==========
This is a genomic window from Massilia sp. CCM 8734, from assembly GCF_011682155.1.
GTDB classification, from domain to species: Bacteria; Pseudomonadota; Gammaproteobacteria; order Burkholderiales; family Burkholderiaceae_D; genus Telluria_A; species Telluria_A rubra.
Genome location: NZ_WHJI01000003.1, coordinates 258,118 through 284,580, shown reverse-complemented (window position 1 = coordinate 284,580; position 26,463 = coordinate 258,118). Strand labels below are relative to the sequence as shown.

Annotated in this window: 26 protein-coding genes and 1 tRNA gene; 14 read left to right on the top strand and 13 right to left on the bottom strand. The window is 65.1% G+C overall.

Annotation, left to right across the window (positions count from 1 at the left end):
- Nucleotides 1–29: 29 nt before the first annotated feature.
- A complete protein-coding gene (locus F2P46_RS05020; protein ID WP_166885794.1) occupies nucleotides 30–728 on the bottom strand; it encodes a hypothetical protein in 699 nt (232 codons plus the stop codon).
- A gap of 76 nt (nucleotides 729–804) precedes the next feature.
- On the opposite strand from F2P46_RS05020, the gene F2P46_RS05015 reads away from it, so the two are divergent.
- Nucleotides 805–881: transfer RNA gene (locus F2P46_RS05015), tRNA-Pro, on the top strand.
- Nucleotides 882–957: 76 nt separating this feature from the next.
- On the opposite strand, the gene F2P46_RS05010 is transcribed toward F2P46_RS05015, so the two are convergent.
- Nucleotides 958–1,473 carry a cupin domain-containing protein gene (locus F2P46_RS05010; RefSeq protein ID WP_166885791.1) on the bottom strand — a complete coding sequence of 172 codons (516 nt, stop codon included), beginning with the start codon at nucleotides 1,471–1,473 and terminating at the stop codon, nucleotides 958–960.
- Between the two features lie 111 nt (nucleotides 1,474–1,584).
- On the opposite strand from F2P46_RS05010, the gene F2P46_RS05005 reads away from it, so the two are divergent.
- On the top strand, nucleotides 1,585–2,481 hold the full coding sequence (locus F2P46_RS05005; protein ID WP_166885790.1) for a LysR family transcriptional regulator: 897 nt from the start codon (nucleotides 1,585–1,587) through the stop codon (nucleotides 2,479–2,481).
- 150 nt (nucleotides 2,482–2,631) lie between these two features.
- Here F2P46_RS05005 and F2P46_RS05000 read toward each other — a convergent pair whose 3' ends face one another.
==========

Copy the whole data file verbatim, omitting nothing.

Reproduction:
This is a genomic window from Massilia sp. CCM 8734, from assembly GCF_011682155.1.
GTDB classification, from domain to species: Bacteria; Pseudomonadota; Gammaproteobacteria; order Burkholderiales; family Burkholderiaceae_D; genus Telluria_A; species Telluria_A rubra.
Genome location: NZ_WHJI01000003.1, coordinates 258,118 through 284,580, shown reverse-complemented (window position 1 = coordinate 284,580; position 26,463 = coordinate 258,118). Strand labels below are relative to the sequence as shown.

Annotated in this window: 26 protein-coding genes and 1 tRNA gene; 14 read left to right on the top strand and 13 right to left on the bottom strand. The window is 65.1% G+C overall.

Annotation, left to right across the window (positions count from 1 at the left end):
- Nucleotides 1–29: 29 nt before the first annotated feature.
- A complete protein-coding gene (locus F2P46_RS05020; protein ID WP_166885794.1) occupies nucleotides 30–728 on the bottom strand; it encodes a hypothetical protein in 699 nt (232 codons plus the stop codon).
- A gap of 76 nt (nucleotides 729–804) precedes the next feature.
- On the opposite strand from F2P46_RS05020, the gene F2P46_RS05015 reads away from it, so the two are divergent.
- Nucleotides 805–881: transfer RNA gene (locus F2P46_RS05015), tRNA-Pro, on the top strand.
- Nucleotides 882–957: 76 nt separating this feature from the next.
- On the opposite strand, the gene F2P46_RS05010 is transcribed toward F2P46_RS05015, so the two are convergent.
- Nucleotides 958–1,473 carry a cupin domain-containing protein gene (locus F2P46_RS05010; RefSeq protein ID WP_166885791.1) on the bottom strand — a complete coding sequence of 172 codons (516 nt, stop codon included), beginning with the start codon at nucleotides 1,471–1,473 and terminating at the stop codon, nucleotides 958–960.
- Between the two features lie 111 nt (nucleotides 1,474–1,584).
- On the opposite strand from F2P46_RS05010, the gene F2P46_RS05005 reads away from it, so the two are divergent.
- On the top strand, nucleotides 1,585–2,481 hold the full coding sequence (locus F2P46_RS05005; protein ID WP_166885790.1) for a LysR family transcriptional regulator: 897 nt from the start codon (nucleotides 1,585–1,587) through the stop codon (nucleotides 2,479–2,481).
- 150 nt (nucleotides 2,482–2,631) lie between these two features.
- Here F2P46_RS05005 and F2P46_RS05000 read toward each other — a convergent pair whose 3' ends face one another.